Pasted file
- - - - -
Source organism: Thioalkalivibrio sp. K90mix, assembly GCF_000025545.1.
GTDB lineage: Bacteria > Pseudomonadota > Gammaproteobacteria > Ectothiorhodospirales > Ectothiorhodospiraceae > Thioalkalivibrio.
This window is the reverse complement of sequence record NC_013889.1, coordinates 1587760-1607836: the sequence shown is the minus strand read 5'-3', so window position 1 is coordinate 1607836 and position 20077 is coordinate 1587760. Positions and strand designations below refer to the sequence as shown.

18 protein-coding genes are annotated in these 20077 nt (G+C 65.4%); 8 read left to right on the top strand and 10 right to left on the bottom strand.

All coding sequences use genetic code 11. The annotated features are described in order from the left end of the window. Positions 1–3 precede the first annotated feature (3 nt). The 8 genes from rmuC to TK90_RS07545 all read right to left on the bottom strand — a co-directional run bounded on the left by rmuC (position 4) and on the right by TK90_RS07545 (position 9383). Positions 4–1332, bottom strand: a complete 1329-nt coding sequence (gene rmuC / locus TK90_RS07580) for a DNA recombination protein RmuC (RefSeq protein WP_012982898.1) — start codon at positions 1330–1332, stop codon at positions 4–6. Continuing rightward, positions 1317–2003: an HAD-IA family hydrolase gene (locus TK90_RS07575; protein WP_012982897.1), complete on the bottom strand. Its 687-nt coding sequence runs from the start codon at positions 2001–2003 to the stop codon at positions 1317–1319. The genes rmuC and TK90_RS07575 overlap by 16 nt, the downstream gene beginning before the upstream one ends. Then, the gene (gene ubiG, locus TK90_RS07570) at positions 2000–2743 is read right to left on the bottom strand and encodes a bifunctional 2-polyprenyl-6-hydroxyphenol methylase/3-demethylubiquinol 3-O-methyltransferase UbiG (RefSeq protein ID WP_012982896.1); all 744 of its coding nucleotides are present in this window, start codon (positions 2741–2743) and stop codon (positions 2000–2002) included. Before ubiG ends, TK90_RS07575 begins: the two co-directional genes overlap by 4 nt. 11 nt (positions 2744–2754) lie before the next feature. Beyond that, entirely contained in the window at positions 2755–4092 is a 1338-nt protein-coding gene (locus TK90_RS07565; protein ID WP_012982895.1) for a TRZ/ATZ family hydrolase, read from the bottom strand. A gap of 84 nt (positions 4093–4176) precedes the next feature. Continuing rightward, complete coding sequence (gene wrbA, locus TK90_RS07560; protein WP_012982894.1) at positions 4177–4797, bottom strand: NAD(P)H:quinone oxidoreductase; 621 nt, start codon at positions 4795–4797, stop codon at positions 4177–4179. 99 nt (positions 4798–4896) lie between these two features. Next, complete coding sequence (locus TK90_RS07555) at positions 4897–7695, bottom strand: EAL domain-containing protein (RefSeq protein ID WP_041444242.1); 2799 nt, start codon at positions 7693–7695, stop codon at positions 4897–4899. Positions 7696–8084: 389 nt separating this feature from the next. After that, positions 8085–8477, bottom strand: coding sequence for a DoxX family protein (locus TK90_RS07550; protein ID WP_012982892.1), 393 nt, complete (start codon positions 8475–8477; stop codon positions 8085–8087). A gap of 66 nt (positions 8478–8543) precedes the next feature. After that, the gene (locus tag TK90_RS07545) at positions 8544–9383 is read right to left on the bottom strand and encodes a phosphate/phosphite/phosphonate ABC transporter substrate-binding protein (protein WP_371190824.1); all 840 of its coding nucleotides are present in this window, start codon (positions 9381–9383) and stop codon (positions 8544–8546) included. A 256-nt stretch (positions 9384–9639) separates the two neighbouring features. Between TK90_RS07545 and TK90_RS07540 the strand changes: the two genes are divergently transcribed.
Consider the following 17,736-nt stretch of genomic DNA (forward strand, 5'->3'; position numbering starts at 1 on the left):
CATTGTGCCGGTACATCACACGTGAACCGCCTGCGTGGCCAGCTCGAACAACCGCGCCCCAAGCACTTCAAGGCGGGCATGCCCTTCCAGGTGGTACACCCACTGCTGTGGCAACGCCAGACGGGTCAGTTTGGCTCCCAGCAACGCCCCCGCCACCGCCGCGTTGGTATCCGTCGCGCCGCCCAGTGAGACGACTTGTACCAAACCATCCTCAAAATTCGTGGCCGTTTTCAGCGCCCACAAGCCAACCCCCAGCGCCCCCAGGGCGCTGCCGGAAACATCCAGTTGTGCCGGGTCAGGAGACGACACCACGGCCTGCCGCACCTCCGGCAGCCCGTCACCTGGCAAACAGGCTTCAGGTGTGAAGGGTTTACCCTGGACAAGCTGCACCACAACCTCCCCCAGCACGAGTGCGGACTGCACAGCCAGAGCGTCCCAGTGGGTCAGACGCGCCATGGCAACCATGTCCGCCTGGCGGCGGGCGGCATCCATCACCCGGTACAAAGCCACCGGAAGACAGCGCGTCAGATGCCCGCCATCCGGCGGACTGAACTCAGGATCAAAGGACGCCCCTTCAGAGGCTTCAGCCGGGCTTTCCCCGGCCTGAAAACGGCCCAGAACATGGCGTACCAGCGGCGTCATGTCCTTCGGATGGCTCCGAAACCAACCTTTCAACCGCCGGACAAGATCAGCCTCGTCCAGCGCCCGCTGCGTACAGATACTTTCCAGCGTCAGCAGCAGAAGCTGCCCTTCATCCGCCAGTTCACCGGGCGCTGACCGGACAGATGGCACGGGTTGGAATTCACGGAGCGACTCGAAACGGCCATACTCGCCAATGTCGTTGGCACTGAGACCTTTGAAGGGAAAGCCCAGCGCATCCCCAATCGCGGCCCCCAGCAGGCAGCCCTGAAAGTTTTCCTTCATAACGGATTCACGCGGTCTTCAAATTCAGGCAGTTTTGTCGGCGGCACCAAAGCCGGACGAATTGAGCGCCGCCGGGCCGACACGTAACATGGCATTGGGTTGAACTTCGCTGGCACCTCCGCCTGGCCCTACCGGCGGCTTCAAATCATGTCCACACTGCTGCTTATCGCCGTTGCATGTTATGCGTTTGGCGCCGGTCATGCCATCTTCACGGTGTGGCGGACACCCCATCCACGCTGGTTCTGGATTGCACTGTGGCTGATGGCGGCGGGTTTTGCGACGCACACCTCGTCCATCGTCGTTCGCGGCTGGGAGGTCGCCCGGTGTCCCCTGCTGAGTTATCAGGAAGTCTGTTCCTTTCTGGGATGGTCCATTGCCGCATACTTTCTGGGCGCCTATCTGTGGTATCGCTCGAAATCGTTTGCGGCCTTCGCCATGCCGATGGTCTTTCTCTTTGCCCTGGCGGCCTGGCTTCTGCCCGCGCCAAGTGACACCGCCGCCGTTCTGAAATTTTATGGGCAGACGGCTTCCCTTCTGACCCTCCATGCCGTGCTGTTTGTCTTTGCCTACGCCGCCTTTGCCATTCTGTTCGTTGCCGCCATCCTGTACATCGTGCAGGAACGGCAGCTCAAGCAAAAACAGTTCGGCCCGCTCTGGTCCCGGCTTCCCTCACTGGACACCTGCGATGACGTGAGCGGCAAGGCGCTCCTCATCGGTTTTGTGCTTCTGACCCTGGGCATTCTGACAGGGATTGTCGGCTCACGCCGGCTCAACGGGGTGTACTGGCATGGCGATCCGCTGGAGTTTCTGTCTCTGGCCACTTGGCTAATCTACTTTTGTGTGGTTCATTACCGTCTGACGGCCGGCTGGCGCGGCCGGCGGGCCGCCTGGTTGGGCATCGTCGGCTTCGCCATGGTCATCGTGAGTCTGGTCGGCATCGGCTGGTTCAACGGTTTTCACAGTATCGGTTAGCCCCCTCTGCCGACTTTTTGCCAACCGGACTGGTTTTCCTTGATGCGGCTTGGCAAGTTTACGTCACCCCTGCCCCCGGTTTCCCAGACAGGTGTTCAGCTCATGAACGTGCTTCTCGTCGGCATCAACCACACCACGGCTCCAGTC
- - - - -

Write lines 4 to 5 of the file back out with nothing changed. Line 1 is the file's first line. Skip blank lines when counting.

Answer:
18 protein-coding genes are annotated in these 20077 nt (G+C 65.4%); 8 read left to right on the top strand and 10 right to left on the bottom strand.

All coding sequences use genetic code 11. The annotated features are described in order from the left end of the window. Positions 1–3 precede the first annotated feature (3 nt). The 8 genes from rmuC to TK90_RS07545 all read right to left on the bottom strand — a co-directional run bounded on the left by rmuC (position 4) and on the right by TK90_RS07545 (position 9383). Positions 4–1332, bottom strand: a complete 1329-nt coding sequence (gene rmuC / locus TK90_RS07580) for a DNA recombination protein RmuC (RefSeq protein WP_012982898.1) — start codon at positions 1330–1332, stop codon at positions 4–6. Continuing rightward, positions 1317–2003: an HAD-IA family hydrolase gene (locus TK90_RS07575; protein WP_012982897.1), complete on the bottom strand. Its 687-nt coding sequence runs from the start codon at positions 2001–2003 to the stop codon at positions 1317–1319. The genes rmuC and TK90_RS07575 overlap by 16 nt, the downstream gene beginning before the upstream one ends. Then, the gene (gene ubiG, locus TK90_RS07570) at positions 2000–2743 is read right to left on the bottom strand and encodes a bifunctional 2-polyprenyl-6-hydroxyphenol methylase/3-demethylubiquinol 3-O-methyltransferase UbiG (RefSeq protein ID WP_012982896.1); all 744 of its coding nucleotides are present in this window, start codon (positions 2741–2743) and stop codon (positions 2000–2002) included. Before ubiG ends, TK90_RS07575 begins: the two co-directional genes overlap by 4 nt. 11 nt (positions 2744–2754) lie before the next feature. Beyond that, entirely contained in the window at positions 2755–4092 is a 1338-nt protein-coding gene (locus TK90_RS07565; protein ID WP_012982895.1) for a TRZ/ATZ family hydrolase, read from the bottom strand. A gap of 84 nt (positions 4093–4176) precedes the next feature. Continuing rightward, complete coding sequence (gene wrbA, locus TK90_RS07560; protein WP_012982894.1) at positions 4177–4797, bottom strand: NAD(P)H:quinone oxidoreductase; 621 nt, start codon at positions 4795–4797, stop codon at positions 4177–4179. 99 nt (positions 4798–4896) lie between these two features. Next, complete coding sequence (locus TK90_RS07555) at positions 4897–7695, bottom strand: EAL domain-containing protein (RefSeq protein ID WP_041444242.1); 2799 nt, start codon at positions 7693–7695, stop codon at positions 4897–4899. Positions 7696–8084: 389 nt separating this feature from the next. After that, positions 8085–8477, bottom strand: coding sequence for a DoxX family protein (locus TK90_RS07550; protein ID WP_012982892.1), 393 nt, complete (start codon positions 8475–8477; stop codon positions 8085–8087). A gap of 66 nt (positions 8478–8543) precedes the next feature. After that, the gene (locus tag TK90_RS07545) at positions 8544–9383 is read right to left on the bottom strand and encodes a phosphate/phosphite/phosphonate ABC transporter substrate-binding protein (protein WP_371190824.1); all 840 of its coding nucleotides are present in this window, start codon (positions 9381–9383) and stop codon (positions 8544–8546) included. A 256-nt stretch (positions 9384–9639) separates the two neighbouring features. Between TK90_RS07545 and TK90_RS07540 the strand changes: the two genes are divergently transcribed.